Saturday, March 15, 2008
Schwaiger on the History of the 11th Amendment as Foreign Policy to Circumscribe the Treaty Power
Posted by Mary L. Dudziak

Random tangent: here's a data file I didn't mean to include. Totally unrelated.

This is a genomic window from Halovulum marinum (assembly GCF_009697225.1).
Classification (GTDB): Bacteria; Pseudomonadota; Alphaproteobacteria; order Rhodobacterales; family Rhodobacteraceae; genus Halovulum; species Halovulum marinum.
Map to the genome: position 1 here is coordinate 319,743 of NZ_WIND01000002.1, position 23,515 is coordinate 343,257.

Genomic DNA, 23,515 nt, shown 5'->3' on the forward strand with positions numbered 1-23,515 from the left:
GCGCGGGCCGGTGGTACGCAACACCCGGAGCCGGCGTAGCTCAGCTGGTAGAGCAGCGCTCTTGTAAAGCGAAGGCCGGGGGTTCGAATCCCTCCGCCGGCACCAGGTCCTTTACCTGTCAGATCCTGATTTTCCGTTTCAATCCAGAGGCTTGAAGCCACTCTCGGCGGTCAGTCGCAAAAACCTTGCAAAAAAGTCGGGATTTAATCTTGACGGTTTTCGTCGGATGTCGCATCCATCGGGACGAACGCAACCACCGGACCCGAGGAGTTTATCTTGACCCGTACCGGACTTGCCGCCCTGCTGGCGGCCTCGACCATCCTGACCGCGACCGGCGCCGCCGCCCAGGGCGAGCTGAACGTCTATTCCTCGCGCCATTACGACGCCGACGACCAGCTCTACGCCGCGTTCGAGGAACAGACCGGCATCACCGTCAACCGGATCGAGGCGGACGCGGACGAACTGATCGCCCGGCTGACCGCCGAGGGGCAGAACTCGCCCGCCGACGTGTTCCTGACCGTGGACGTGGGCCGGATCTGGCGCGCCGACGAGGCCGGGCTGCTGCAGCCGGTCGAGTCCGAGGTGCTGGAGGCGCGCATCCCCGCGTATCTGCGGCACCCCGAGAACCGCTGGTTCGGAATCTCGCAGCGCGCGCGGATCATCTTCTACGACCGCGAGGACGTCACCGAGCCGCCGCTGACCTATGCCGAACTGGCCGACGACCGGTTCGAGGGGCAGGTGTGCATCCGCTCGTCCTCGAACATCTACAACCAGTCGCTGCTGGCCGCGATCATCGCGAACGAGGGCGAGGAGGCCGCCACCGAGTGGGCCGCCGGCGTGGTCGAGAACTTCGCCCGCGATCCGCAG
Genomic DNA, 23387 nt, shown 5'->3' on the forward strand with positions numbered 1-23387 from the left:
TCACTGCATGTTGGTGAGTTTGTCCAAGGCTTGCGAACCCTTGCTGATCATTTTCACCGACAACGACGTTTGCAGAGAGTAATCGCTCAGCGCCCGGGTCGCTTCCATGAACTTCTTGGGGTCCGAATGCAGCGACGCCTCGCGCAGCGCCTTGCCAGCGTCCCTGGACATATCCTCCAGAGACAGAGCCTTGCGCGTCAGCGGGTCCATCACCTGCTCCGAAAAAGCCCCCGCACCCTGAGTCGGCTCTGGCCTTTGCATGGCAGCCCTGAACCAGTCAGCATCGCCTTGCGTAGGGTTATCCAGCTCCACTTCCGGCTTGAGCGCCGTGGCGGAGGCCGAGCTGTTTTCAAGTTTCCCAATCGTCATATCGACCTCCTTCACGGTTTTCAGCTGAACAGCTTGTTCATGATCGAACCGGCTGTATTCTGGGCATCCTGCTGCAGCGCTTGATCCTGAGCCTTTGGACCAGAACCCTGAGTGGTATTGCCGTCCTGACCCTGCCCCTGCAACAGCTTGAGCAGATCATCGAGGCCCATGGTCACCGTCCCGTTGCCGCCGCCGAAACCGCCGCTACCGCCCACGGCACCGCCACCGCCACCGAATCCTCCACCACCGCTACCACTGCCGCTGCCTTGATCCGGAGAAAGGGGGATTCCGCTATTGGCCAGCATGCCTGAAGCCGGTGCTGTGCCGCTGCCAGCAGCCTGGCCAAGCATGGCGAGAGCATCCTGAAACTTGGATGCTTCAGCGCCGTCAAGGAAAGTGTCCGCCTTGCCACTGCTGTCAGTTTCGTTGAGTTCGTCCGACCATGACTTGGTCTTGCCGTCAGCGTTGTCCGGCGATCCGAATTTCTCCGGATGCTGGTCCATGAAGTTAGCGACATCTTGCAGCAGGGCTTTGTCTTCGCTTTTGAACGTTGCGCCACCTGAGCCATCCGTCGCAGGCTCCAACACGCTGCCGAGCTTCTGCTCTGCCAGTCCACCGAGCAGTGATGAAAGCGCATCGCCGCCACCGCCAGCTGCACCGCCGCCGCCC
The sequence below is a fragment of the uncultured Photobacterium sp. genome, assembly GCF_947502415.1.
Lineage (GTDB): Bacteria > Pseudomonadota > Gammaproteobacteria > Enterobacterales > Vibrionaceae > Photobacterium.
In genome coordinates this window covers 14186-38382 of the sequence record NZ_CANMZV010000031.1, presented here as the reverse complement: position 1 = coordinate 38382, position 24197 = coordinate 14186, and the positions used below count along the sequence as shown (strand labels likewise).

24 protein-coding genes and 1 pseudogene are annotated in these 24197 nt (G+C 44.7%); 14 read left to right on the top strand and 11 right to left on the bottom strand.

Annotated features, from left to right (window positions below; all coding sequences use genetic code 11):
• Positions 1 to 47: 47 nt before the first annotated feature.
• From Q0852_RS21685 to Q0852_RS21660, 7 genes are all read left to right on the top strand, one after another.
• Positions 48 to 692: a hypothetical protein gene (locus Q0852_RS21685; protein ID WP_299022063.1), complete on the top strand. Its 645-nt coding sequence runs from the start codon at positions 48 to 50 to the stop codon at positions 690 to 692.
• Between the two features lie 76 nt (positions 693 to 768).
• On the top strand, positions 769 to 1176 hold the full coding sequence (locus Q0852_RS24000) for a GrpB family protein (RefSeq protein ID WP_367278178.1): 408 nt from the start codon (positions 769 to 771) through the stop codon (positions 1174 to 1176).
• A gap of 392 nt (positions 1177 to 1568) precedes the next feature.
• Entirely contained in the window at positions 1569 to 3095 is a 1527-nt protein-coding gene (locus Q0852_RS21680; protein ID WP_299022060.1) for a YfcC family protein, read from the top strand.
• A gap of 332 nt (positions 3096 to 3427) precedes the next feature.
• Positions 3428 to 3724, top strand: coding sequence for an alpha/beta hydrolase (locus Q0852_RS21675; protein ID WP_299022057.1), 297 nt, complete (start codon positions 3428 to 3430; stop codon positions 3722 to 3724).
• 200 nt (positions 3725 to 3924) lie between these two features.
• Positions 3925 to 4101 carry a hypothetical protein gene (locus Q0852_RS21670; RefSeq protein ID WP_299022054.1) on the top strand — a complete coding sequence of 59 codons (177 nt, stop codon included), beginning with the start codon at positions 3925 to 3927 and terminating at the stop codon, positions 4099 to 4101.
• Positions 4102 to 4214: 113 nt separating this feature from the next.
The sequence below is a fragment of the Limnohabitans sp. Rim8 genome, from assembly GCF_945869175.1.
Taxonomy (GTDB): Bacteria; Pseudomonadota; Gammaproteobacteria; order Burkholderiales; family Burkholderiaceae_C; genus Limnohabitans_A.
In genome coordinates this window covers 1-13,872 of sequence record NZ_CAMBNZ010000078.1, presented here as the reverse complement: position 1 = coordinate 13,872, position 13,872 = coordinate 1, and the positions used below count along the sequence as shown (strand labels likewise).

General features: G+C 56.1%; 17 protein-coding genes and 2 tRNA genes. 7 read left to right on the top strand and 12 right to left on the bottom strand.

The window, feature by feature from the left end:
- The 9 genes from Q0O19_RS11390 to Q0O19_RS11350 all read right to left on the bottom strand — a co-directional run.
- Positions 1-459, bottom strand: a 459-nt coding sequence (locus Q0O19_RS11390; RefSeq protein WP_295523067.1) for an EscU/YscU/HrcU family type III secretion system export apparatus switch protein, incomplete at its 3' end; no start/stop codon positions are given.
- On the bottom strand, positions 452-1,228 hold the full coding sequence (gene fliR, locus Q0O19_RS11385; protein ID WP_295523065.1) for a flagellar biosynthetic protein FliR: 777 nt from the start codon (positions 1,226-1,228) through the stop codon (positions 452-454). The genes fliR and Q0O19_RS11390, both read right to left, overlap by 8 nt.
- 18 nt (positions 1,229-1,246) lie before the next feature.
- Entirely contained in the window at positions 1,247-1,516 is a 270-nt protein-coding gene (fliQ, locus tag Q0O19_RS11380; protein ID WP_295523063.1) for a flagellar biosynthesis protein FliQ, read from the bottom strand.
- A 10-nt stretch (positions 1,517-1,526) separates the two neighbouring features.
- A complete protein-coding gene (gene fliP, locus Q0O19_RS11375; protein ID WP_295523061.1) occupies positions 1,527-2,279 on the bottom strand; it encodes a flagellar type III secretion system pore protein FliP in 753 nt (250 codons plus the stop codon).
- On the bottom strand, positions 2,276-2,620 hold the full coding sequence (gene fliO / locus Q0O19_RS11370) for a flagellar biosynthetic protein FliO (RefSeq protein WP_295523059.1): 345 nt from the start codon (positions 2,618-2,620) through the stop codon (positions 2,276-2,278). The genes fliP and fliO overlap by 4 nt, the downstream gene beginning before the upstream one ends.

Michael T. Schwaiger of the Alaska Public Defender Agency has posted a new article, A Visible Radiation: Interpreting the History of the Eleventh Amendment as Foreign Policy to Circumscribe the Treaty Power. It appeared in the Duke Journal of Constitutional Law & Public Policy (2007). Here's the abstract: In this Essay, I make two arguments. First, I argue that the national government may not use the Treaty Power to abrogate Eleventh Amendment protections. The Eleventh Amendment voided specific provisions of the Treaty of Peace that states feared would grant British creditors actionable claims against them and, by cabining the Treaty Power, additionally prevented the national government from negotiating a new treaty that would have held states accountable for their denials of British claims. Whatever the original meaning of the Treaty Power was at the Framing, the Eleventh Amendment redefined and curtailed it dramatically. In fact, the Framers of the Eleventh Amendment saw the Supremacy Clause, and the policy reasons underlying it, not as grounds to tolerate an expansive Treaty Power, but rather as the very reasons to amend the Constitution. The background of the Eleventh Amendment as a response to the Treaty of Peace must be considered in any complete picture of the constitutional balance between the national and state governments in light of the Treaty Power. Second, I argue that the states ratified the Eleventh Amendment to protect themselves from out-of-state plaintiffs - but only out-of-state plaintiffs - with claims based on diversity or federal question jurisdiction. The states ratified the Eleventh Amendment in reaction to Chisholm v. Georgia but did so more as Chisholm pertained to British creditors than as Chisholm pertained to American, out-of-state creditors. As a domestic policy measure, the Eleventh Amendment protected interests within each state and simultaneously cut short the emergence of a national court that could have held states accountable for practices that were discriminatory, corrupt, or dangerous to national security. As a foreign policy measure, the Eleventh Amendment expressed American outrage over Britain's refusal to evacuate military posts in the Northwest and expressed the American refusal to pay debts to British creditors. To protect states from British creditors, the ratifiers of the Eleventh Amendment had to preclude British merchants from bringing treaty-based claims under either federal question or diversity jurisdiction. They did not have to preclude in-state plaintiffs from bringing federal question claims, because British merchants could not practicably assign their claims to in-state plaintiffs. Competing interpretations of the Eleventh Amendment insufficiently consider its purpose as a foreign policy measure.